Canadian Forest Service Publications
Epiphytic lichens and bryophytes on Populus tremuloides along a chronosequence in the southwestern boreal forest of Quebec, Canada. 2000. Boudreault, C.; Gauthier, S.; Bergeron, Y. The Bryologist 103: 725-738.
Issued by: Laurentian Forestry Centre
Catalog ID: 18961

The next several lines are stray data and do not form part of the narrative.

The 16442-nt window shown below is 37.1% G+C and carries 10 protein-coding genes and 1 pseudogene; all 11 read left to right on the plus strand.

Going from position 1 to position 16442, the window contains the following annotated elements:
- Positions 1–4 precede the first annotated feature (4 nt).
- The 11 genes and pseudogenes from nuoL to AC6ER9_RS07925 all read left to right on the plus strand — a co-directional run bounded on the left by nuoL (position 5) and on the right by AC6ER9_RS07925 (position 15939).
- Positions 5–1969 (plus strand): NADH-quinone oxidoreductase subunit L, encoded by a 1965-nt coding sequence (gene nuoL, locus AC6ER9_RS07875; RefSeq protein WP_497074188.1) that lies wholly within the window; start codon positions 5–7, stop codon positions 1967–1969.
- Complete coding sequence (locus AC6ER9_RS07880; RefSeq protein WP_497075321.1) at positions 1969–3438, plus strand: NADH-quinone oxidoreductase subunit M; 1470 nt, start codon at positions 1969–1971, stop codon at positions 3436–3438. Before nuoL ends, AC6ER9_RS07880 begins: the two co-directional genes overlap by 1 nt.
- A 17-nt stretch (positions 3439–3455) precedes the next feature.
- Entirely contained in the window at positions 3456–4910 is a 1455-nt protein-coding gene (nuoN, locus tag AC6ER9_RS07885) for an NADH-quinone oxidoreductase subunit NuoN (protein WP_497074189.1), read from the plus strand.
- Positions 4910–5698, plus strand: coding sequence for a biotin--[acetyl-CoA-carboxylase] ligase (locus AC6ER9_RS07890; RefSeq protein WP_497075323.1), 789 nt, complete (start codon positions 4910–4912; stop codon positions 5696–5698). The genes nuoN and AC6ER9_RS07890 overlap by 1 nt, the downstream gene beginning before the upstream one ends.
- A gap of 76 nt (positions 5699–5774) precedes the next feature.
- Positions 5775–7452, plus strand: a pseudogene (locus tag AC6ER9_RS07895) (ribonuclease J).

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Many studies have shown that certain species of bryophytes and lichens require oldgrowth forests for their survival. The objective of this study is to evaluate the composition and diversity of epiphytic lichen and bryophyte communities on trembling aspen (Populus tremuloides), as a function of the time elapsed since stand initiation. The study was carried out in the forests surrounding Lake Duparquet, in the southwestern part of Qudbec's boreal forest. Stands representing different post-fire successional stages, corresponding to 278, 125, 79, and 51 yr since the last fire were selected. For each stand age, 10 trees from four different sites were sampled. A total of 75 species of non-vascular plants were found, including 34 species of mosses, seven species of liverworts, and 34 species of lichens. More species were observed in the 278-yr old stand, which also contained a greater number of exclusive species. In a correspondence analysis performed on species presence/absence data, axes one and two were correlated with distance from the closest unburnt area and time since fire. For each tree, species richness, diversity, and cover indices were calculated and compared for the different stand ages. These indices tended to be higher in the 79-yr old stand and lower in the 51-yr old stand. By using mixed log-linear models, we found that the frequency of occurrence of some species was linked to the time since fire, and others species to tree age. Old-growth forests are important to bryophytes and lichens since they have a greater number of species and some species are found exclusively or more frequently in old-growth forests. Furthermore, each stand age has some species associated with it. Therefore, forest management practices should be adopted to maintain all successional stages present in the natural forest landscape in order to preserve the diversity of non-vascular plants.